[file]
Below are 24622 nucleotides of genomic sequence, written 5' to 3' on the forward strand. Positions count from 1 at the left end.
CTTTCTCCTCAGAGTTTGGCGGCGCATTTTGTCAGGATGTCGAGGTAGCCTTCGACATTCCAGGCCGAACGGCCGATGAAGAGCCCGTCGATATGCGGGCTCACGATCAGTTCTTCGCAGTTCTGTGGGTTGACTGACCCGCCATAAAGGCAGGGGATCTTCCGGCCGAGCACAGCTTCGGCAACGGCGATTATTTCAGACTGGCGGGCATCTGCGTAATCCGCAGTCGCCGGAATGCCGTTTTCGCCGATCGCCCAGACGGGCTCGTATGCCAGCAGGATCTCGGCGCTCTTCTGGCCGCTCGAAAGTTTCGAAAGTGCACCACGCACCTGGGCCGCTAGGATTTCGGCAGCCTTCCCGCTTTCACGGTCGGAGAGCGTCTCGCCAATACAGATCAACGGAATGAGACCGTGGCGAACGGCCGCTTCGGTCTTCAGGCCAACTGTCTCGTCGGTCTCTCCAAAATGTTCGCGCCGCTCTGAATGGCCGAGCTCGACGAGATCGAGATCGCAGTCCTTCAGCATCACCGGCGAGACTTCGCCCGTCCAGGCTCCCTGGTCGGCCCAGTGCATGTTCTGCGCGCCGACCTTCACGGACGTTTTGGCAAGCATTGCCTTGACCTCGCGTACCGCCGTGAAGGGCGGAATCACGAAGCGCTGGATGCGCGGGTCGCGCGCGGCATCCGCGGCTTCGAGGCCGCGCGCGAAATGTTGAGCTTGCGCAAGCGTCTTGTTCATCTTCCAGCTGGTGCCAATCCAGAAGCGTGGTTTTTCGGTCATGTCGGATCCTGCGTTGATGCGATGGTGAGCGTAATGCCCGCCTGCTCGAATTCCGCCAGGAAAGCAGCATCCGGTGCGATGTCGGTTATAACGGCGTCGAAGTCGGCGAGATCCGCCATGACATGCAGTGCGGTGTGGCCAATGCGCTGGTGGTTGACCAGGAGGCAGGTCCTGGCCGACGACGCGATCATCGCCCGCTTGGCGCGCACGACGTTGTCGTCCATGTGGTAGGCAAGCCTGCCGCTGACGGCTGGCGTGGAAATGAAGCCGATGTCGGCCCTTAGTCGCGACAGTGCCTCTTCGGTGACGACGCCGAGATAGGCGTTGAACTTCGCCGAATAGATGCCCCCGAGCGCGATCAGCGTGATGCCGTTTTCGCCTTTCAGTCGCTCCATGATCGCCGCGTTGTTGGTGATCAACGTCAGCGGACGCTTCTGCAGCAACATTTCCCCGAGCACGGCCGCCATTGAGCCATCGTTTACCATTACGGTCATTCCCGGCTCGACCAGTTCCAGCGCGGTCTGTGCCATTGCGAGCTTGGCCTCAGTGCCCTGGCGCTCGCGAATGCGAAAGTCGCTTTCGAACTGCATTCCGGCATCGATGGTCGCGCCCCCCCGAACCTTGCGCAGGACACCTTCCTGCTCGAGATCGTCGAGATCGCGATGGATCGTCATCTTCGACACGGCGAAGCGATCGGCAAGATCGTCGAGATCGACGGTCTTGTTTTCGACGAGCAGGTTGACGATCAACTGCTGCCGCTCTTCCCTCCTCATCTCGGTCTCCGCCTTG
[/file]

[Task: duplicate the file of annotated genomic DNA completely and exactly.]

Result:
Below are 24622 nucleotides of genomic sequence, written 5' to 3' on the forward strand. Positions count from 1 at the left end.
CTTTCTCCTCAGAGTTTGGCGGCGCATTTTGTCAGGATGTCGAGGTAGCCTTCGACATTCCAGGCCGAACGGCCGATGAAGAGCCCGTCGATATGCGGGCTCACGATCAGTTCTTCGCAGTTCTGTGGGTTGACTGACCCGCCATAAAGGCAGGGGATCTTCCGGCCGAGCACAGCTTCGGCAACGGCGATTATTTCAGACTGGCGGGCATCTGCGTAATCCGCAGTCGCCGGAATGCCGTTTTCGCCGATCGCCCAGACGGGCTCGTATGCCAGCAGGATCTCGGCGCTCTTCTGGCCGCTCGAAAGTTTCGAAAGTGCACCACGCACCTGGGCCGCTAGGATTTCGGCAGCCTTCCCGCTTTCACGGTCGGAGAGCGTCTCGCCAATACAGATCAACGGAATGAGACCGTGGCGAACGGCCGCTTCGGTCTTCAGGCCAACTGTCTCGTCGGTCTCTCCAAAATGTTCGCGCCGCTCTGAATGGCCGAGCTCGACGAGATCGAGATCGCAGTCCTTCAGCATCACCGGCGAGACTTCGCCCGTCCAGGCTCCCTGGTCGGCCCAGTGCATGTTCTGCGCGCCGACCTTCACGGACGTTTTGGCAAGCATTGCCTTGACCTCGCGTACCGCCGTGAAGGGCGGAATCACGAAGCGCTGGATGCGCGGGTCGCGCGCGGCATCCGCGGCTTCGAGGCCGCGCGCGAAATGTTGAGCTTGCGCAAGCGTCTTGTTCATCTTCCAGCTGGTGCCAATCCAGAAGCGTGGTTTTTCGGTCATGTCGGATCCTGCGTTGATGCGATGGTGAGCGTAATGCCCGCCTGCTCGAATTCCGCCAGGAAAGCAGCATCCGGTGCGATGTCGGTTATAACGGCGTCGAAGTCGGCGAGATCCGCCATGACATGCAGTGCGGTGTGGCCAATGCGCTGGTGGTTGACCAGGAGGCAGGTCCTGGCCGACGACGCGATCATCGCCCGCTTGGCGCGCACGACGTTGTCGTCCATGTGGTAGGCAAGCCTGCCGCTGACGGCTGGCGTGGAAATGAAGCCGATGTCGGCCCTTAGTCGCGACAGTGCCTCTTCGGTGACGACGCCGAGATAGGCGTTGAACTTCGCCGAATAGATGCCCCCGAGCGCGATCAGCGTGATGCCGTTTTCGCCTTTCAGTCGCTCCATGATCGCCGCGTTGTTGGTGATCAACGTCAGCGGACGCTTCTGCAGCAACATTTCCCCGAGCACGGCCGCCATTGAGCCATCGTTTACCATTACGGTCATTCCCGGCTCGACCAGTTCCAGCGCGGTCTGTGCCATTGCGAGCTTGGCCTCAGTGCCCTGGCGCTCGCGAATGCGAAAGTCGCTTTCGAACTGCATTCCGGCATCGATGGTCGCGCCCCCCCGAACCTTGCGCAGGACACCTTCCTGCTCGAGATCGTCGAGATCGCGATGGATCGTCATCTTCGACACGGCGAAGCGATCGGCAAGATCGTCGAGATCGACGGTCTTGTTTTCGACGAGCAGGTTGACGATCAACTGCTGCCGCTCTTCCCTCCTCATCTCGGTCTCCGCCTTG